Learning a mixture model for clustering with the completed likelihood minimum message length criterion

Hong Zeng, Yiu Ming CHEUNG*

*Corresponding author for this work

Research output: Contribution to journalArticlepeer-review

13 Citations (Scopus)

Abstract

Mixture model based clustering (also simply called model-based clustering hereinafter) consists of fitting a mixture model to data and identifying each cluster with one of its components. This paper tackles the model selection and parameter estimation problems in model-based clustering so as to improve the clustering performance on the data sets whose true kernel distribution functions are not in the family of assumed ones, as well as with inherently overlapped clusters. Being tailored to clustering applications, an effective model selection criterion is first proposed. Unlike most criteria that measure the goodness-of-fit of the model only to generate data, the proposed one also evaluates whether the candidate model provides a reasonable partition for the observed data, which enforces a model with well-separated components. Accordingly, an improved method for the estimation of mixture parameters is derived, which aims to suppress the spurious estimates by the standard expectation maximization (EM) algorithm and enforce well-supported components in the mixture model. Finally, the estimation of mixture parameters and the model selection is integrated in a single algorithm which favors a compact mixture model with both the well-supported and well-separated components. Extensive experiments on synthetic and real-world data sets are carried out to show the effectiveness of the proposed approach to the mixture model based clustering.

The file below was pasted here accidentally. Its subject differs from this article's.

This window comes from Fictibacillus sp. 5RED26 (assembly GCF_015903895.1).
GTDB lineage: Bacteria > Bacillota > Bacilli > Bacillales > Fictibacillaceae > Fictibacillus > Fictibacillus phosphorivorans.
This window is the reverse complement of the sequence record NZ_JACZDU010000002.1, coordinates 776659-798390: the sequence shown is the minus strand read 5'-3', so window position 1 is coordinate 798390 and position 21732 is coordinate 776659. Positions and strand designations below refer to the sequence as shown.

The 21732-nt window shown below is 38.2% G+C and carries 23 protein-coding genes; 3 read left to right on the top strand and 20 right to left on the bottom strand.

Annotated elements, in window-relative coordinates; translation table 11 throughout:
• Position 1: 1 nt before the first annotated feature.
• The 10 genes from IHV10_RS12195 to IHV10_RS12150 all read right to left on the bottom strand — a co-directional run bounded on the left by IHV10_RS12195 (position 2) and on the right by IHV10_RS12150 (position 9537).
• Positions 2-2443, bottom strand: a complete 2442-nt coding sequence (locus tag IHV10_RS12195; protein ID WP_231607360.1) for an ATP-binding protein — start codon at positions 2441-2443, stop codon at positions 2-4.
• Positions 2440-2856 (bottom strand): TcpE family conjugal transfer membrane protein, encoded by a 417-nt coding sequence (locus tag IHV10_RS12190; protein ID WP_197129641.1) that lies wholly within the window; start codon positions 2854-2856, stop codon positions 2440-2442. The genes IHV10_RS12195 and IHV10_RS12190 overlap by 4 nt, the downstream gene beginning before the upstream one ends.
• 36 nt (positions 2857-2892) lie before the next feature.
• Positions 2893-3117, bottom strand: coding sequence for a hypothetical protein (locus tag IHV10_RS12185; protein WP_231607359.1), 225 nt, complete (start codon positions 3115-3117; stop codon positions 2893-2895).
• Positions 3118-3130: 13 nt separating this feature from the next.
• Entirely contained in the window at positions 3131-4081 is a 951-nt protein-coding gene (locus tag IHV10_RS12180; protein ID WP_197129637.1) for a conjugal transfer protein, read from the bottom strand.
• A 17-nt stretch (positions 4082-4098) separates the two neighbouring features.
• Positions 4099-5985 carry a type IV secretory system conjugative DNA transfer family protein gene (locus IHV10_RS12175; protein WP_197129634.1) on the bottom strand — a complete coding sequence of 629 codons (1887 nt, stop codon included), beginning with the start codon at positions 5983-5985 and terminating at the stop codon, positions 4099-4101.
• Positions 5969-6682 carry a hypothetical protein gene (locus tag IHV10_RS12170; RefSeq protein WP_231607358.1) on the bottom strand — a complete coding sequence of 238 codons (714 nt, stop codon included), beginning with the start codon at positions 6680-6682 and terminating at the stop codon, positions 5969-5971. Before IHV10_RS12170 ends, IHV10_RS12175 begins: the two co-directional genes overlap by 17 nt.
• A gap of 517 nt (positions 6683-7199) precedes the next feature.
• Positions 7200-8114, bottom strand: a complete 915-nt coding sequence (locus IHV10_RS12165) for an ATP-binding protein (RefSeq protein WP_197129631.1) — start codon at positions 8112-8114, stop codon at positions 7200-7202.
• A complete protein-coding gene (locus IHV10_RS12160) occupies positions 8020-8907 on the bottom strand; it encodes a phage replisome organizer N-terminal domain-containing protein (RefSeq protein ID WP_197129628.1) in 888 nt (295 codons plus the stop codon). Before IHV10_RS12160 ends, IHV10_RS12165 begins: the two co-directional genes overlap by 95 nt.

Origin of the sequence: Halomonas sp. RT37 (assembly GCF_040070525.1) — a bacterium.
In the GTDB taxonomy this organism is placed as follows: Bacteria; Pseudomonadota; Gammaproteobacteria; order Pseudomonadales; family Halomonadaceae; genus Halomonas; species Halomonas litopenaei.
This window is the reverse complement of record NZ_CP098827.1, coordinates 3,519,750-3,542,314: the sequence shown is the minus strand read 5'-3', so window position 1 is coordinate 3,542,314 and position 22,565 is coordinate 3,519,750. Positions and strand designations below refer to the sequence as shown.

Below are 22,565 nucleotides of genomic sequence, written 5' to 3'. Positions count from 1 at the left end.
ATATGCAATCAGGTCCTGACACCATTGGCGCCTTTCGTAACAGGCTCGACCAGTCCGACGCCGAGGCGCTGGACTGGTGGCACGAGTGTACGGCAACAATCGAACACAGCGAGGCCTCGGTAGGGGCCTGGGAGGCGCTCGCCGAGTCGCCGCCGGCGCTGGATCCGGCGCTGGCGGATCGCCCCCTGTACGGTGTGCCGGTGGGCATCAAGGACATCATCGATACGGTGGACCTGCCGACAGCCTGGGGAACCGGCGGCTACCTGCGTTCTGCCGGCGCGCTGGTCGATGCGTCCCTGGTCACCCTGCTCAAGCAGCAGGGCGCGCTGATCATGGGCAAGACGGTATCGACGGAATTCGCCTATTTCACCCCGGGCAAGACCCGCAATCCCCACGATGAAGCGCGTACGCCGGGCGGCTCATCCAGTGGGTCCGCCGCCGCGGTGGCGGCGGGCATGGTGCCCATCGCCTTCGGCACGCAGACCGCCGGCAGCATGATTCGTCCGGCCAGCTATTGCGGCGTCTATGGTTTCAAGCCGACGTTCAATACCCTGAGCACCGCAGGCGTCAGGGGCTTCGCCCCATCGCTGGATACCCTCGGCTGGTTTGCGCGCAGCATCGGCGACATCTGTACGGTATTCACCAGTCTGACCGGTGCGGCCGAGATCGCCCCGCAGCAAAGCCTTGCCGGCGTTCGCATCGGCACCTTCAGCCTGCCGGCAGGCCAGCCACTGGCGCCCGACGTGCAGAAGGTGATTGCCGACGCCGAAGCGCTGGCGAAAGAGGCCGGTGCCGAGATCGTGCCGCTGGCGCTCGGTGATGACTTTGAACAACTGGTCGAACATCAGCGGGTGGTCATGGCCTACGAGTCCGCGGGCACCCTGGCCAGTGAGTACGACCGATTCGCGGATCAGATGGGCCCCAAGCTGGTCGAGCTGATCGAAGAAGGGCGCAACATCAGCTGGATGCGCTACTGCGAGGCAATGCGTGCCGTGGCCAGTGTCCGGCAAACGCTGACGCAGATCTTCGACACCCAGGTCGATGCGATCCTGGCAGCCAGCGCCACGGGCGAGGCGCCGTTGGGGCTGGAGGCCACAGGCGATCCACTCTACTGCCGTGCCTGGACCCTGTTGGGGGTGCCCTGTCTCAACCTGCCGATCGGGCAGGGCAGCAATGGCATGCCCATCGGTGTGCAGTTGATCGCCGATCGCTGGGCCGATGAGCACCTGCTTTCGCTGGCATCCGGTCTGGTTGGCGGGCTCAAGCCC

Original languageEnglish
Pages (from-to)2011-2030
Number of pages20
JournalPattern Recognition
Volume47
Issue number5
DOIs
Publication statusPublished - May 2014

Scopus Subject Areas

  • Software
  • Signal Processing
  • Computer Vision and Pattern Recognition
  • Artificial Intelligence

User-Defined Keywords

  • Clustering
  • Completed likelihood
  • Finite mixture model
  • Minimum message length
  • Model selection

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